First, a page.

Guest essay by Eric Worrall
h/t JoNova – Anyone waiting for sanity to prevail will be reassured that the person who helped Governor Cuomo transform New York’s green energy grid is now applying her talents to Australia’s energy needs.
Zibelman on changing energy market: “Get used to it”
By Sophie Vorrath
on 9 May 2018
Australian Energy Market Operator chief Audrey Zibelman isn’t given to making grand statements.
But at the Australian Energy Week 2018 conference in Melbourne on Wednesday, she had a subtle message for those politicians, industry groups and media outlets still struggling to come to terms with the clean energy transition.
“I would say that (something) that would be really critical for all of us, is that we could all agree in Australia, that when we say it’s changing – it is changing,” Zibelman.
“So whether it’s 30 per cent renewables, or 40 per cent, or 60 per cent, or 30 per cent DER (distributed energy), or 40 per cent or 50 per cent, all of that is vastly different than what we’ve had before.
“So we need to to adapt to that change and we need to make sure that it happens in a way that benefits the consumer.”
Zibelman’s comments comes as AEMO prepares a landmark document – the Integrated System Plan – which it hopes will provide a template for planing and investment in coming decades.
Back in 2017, Audrey explained that ours is the last generation which can do anything about climate change.
Power grid head Audrey Zibelman: the good news about sustainable energy
The new head of Australia’s power grid is drawing on her experience in the US to make our electricity supply more reliable and sustainable. Melissa Fyfe hears an energising message.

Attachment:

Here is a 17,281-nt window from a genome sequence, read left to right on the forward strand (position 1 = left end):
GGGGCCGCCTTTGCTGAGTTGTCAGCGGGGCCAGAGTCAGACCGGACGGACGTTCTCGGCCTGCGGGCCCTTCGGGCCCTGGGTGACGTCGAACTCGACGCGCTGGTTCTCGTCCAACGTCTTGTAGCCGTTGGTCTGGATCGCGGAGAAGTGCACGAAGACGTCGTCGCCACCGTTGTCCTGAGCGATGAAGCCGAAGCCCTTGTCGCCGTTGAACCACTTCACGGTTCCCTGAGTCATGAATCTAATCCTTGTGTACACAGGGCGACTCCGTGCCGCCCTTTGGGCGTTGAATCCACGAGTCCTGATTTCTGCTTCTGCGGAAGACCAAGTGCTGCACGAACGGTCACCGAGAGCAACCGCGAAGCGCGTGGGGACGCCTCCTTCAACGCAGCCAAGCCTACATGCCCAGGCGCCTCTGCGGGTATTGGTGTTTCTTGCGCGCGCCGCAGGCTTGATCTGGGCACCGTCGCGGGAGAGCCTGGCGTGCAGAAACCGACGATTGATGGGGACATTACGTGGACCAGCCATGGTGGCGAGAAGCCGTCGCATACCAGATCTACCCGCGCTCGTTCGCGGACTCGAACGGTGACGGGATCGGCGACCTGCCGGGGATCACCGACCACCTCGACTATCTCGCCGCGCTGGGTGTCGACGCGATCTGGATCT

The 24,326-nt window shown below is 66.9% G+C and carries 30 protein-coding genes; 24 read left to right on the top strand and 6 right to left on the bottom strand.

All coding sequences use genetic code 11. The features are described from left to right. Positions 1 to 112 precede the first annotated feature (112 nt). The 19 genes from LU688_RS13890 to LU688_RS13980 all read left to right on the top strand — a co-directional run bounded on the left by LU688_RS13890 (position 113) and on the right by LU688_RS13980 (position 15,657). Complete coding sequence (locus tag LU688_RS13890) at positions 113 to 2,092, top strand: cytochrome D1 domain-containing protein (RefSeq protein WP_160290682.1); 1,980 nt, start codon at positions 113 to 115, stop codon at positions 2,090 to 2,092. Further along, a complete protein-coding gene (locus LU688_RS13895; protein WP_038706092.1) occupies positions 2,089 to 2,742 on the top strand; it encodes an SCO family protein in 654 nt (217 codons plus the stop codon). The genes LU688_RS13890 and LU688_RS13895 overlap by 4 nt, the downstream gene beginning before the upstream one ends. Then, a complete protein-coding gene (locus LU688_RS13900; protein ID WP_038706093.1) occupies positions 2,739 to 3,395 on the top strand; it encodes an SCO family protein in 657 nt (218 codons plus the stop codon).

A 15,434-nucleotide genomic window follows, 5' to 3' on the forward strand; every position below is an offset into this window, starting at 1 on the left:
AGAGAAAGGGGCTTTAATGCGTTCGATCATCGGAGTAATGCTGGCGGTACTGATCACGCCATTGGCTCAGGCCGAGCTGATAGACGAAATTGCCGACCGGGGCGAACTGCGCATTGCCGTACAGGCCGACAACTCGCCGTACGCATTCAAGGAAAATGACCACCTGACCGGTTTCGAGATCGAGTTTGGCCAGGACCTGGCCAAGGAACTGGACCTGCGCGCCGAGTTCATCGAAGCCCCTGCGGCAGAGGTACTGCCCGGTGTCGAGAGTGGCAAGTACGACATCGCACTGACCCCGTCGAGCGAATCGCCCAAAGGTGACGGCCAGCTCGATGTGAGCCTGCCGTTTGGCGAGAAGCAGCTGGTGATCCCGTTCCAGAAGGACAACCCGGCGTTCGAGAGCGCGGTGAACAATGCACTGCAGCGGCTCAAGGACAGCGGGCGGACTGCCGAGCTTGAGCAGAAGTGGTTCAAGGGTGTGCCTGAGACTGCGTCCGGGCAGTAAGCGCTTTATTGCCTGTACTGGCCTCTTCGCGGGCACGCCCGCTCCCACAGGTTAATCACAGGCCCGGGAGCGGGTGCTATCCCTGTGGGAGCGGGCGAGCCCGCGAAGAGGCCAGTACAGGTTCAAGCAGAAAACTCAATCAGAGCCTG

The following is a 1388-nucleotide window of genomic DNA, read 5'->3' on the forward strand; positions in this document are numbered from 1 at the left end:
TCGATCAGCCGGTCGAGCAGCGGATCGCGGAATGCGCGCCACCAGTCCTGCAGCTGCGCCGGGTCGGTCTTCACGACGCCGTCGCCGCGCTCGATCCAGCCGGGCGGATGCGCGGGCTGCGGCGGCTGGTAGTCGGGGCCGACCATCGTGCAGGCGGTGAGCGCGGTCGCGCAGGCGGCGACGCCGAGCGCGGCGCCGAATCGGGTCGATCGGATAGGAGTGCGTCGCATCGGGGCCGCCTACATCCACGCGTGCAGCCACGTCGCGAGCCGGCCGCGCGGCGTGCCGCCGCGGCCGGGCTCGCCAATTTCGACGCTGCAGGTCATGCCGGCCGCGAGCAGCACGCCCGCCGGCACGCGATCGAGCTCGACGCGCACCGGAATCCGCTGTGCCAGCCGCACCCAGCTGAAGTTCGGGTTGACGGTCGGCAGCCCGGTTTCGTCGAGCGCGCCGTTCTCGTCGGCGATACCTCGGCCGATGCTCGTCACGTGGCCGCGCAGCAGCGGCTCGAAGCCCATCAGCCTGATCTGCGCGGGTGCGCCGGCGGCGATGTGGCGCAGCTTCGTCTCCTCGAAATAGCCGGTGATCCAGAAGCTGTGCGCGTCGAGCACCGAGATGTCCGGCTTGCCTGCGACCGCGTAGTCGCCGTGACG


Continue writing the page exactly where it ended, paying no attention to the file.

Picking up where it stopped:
It’s Friday, 4pm, and I’m looking at a pleasant woman sitting behind a black desk. She’s the gatekeeper for the opulent Lui Bar, atop Melbourne’s Rialto skyscraper, where entry is “at the discretion of management”. She looks at me and I nervously do a stocktake – is this outfit professional enough? – but she directs me to a slick black glass lift for an ear-popping 234-metre ascent.
She insists there’s been no push-back to her ideas from those who run large fossil-fuel power plants. “I think the industry recognises the business model needs to be changed,” she says while rearranging the table, moving the nuts, which she’s heavily favoured over the olives (“Get these away from me!”).
As a long-time observer of Australia’s energy set-up, I’m sceptical of this, but she’s optimistic. “I believe we’re the last generation on earth who can really do something about climate change. And the good thing is that technology has evolved so that we don’t have to worry about sacrificing economics for good environmental policy.”
What can I say – thank you for lending us all that talent, but the world only has a limited supply of people like your Audrey. If America needs Audrey to return to the USA we Australians shall understand.